FIG. 11 illustrates an exemplary application for a complete package 110. The package contains various optical components in the middle region 104. The overall major package shell is indicated at 105. One could assemble this package in order to maximize the coupling from input fiber 101 to output fiber 103. The shell 105 is first loaded with the optical components at 104. A collimator 100 can be made by either of the methods described in FIGS. 9 or 10. A collimator 106 is made in a similar manner. Collimator 100 is fixed into the shell 105, and collimator 106 is fixed into the other end of shell 105. An optical signal is introduced into the input fiber 101, and an optical power meter is used to measure light coupled to output fiber 103. The positions of the subassemblies of holder 96 and lens 97 and holder 116 and lens 117 are adjusted for maximum coupling from fiber to fiber. If the optics in 104 preserve collimation, one can use just four degrees of freedom to achieve maximum coupling. Four degrees of freedom may be needed to match tilts and offsets from input collimator 100 to output collimator 106. These four degrees of freedom are provided by the adjustment of the positions of holders 96 and 116 with respect to walls 98 and 108, respectively. If there is some focussing or defocusing by the optics in 104, compensation may be made by adding two more degrees of freedom (to match beam diameters and degrees of divergence/convergence). These two additional degrees of adjustment freedom are provided by the positioning of the fiber terminations within their respective sleeves.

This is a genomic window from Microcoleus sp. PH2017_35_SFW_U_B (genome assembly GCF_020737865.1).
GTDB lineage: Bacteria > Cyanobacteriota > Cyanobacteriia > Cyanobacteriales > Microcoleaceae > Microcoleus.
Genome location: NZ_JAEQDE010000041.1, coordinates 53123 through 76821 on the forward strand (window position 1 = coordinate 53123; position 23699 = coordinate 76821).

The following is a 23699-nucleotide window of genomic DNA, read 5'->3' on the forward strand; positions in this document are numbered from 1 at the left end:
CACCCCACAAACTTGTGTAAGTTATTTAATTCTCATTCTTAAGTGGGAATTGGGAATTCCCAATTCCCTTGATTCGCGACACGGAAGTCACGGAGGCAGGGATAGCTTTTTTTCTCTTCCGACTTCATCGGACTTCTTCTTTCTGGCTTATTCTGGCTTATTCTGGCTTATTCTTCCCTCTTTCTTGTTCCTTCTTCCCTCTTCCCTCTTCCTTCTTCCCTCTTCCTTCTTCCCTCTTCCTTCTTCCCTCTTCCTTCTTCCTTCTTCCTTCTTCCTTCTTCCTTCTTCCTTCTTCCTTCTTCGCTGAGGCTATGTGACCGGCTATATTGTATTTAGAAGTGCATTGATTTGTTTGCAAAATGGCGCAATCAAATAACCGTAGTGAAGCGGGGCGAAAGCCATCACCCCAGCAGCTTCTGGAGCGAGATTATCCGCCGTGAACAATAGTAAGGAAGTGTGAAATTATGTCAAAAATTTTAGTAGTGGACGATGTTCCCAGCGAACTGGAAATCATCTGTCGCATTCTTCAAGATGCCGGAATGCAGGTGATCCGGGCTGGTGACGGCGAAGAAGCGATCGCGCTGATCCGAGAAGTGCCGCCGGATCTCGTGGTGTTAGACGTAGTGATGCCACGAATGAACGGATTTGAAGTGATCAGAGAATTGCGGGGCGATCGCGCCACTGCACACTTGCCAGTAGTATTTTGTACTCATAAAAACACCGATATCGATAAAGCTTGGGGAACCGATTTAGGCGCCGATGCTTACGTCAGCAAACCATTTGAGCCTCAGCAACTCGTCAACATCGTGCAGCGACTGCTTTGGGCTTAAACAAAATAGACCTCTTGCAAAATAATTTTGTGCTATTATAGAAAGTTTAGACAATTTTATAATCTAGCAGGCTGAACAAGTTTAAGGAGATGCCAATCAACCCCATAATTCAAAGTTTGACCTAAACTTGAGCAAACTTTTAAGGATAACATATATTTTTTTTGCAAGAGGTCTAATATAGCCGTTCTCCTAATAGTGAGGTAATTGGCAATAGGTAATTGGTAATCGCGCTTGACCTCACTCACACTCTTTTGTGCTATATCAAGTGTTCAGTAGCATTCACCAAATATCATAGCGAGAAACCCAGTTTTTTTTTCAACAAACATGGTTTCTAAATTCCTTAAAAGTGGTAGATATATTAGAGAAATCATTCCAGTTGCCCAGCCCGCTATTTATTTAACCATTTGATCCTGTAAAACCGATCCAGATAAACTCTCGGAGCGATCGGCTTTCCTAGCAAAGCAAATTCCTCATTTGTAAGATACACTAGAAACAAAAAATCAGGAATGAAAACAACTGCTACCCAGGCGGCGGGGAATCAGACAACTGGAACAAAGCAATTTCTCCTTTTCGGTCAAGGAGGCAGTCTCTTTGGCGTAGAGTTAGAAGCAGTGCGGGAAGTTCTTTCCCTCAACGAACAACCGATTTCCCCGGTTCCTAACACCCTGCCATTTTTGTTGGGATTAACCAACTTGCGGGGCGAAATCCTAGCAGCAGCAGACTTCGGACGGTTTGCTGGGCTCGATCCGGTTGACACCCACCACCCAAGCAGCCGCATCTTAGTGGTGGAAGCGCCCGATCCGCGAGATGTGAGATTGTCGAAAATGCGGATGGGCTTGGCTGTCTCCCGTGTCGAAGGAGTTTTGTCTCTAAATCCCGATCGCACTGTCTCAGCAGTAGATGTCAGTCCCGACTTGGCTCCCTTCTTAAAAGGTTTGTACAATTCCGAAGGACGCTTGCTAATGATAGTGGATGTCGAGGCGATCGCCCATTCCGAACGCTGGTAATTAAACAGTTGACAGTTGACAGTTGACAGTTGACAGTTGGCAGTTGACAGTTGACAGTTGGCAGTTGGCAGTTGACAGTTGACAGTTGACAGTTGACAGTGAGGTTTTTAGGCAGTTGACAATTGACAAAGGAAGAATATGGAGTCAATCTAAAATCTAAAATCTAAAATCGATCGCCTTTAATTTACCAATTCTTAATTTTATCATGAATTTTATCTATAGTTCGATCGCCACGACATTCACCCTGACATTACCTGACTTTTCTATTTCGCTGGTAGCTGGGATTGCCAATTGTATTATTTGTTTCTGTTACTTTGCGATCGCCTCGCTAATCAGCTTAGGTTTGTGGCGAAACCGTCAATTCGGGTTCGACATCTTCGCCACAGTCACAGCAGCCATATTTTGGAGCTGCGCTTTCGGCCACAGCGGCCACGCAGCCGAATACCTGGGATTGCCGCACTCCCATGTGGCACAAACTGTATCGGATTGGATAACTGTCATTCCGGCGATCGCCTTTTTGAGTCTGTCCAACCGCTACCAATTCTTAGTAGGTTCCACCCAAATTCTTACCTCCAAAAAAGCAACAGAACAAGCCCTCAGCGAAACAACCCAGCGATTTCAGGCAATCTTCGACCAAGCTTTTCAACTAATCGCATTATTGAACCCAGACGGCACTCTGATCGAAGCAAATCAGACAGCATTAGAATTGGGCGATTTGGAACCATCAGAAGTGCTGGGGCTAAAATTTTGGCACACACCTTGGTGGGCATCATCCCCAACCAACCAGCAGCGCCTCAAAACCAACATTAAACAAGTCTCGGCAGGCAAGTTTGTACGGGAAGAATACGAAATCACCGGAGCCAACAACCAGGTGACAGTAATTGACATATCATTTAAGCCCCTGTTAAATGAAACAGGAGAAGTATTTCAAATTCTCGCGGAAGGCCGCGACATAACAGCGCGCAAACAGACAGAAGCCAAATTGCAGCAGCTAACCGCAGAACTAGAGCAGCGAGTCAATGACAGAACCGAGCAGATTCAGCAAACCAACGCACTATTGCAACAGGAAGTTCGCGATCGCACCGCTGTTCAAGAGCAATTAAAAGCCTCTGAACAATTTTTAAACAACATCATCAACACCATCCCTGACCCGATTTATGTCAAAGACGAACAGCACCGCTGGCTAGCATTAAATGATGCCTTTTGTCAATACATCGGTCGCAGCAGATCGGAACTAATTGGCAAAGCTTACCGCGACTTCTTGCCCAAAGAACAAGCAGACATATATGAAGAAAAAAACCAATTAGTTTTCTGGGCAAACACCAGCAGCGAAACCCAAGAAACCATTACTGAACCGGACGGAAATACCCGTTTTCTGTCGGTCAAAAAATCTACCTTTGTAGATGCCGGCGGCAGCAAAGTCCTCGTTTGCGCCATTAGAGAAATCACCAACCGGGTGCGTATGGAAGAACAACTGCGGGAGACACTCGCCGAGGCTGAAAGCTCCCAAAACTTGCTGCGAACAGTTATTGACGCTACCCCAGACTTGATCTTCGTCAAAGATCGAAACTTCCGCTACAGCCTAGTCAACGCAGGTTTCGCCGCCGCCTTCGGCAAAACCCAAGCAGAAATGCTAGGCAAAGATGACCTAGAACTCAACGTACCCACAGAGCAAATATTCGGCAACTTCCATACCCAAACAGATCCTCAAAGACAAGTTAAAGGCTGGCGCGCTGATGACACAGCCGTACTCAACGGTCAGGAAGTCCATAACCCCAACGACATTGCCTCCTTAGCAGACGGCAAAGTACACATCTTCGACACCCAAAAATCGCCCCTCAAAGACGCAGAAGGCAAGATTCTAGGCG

FIG. 12 illustrates yet another exemplary application. Specifically, FIG. 12 illustrates placement of a weak lens 127 in a region where the optical beam is not approximately collimated. The application illustrated in FIG. 12 provides a fine control of coupling the image and the end of a wave guide 121 to the end of a wave guide 122. Although illustrated here with fiber-optic wave guides, one or both of the wave guides could be from a PLC (Planar Lightguide Circuit). The optical beam 123 diverges out of the end of wave guide 121 and is converted to a converging beam 128 upon transmitting through a lens 124. Converging beam 128 passes through weak lens 127 before coming to a diffraction-limited focus as beam 129 upon the end of wave guide 122. If the optics are imperfect, then a completely “diffraction-limited focus” may not be achieved. Nevertheless, the use of a moveable, weak lens will still redirect the beam's best achievable focus as described here and elsewhere. The assembly illustrated in FIG. 12 makes it possible to perform lateral collective adjustments without moving either of the wave guides. If the distance from the weak lens 127 to the end of wave guide 122 is “s”, then the motion reduction ratio is F/s, where F is the focal length of lens 127. The lateral adjustment, as described before, consists of moving the subassembly of holder 126 and lens 127,which are magnetically attached to a wall 125, along the surface of that wall 125.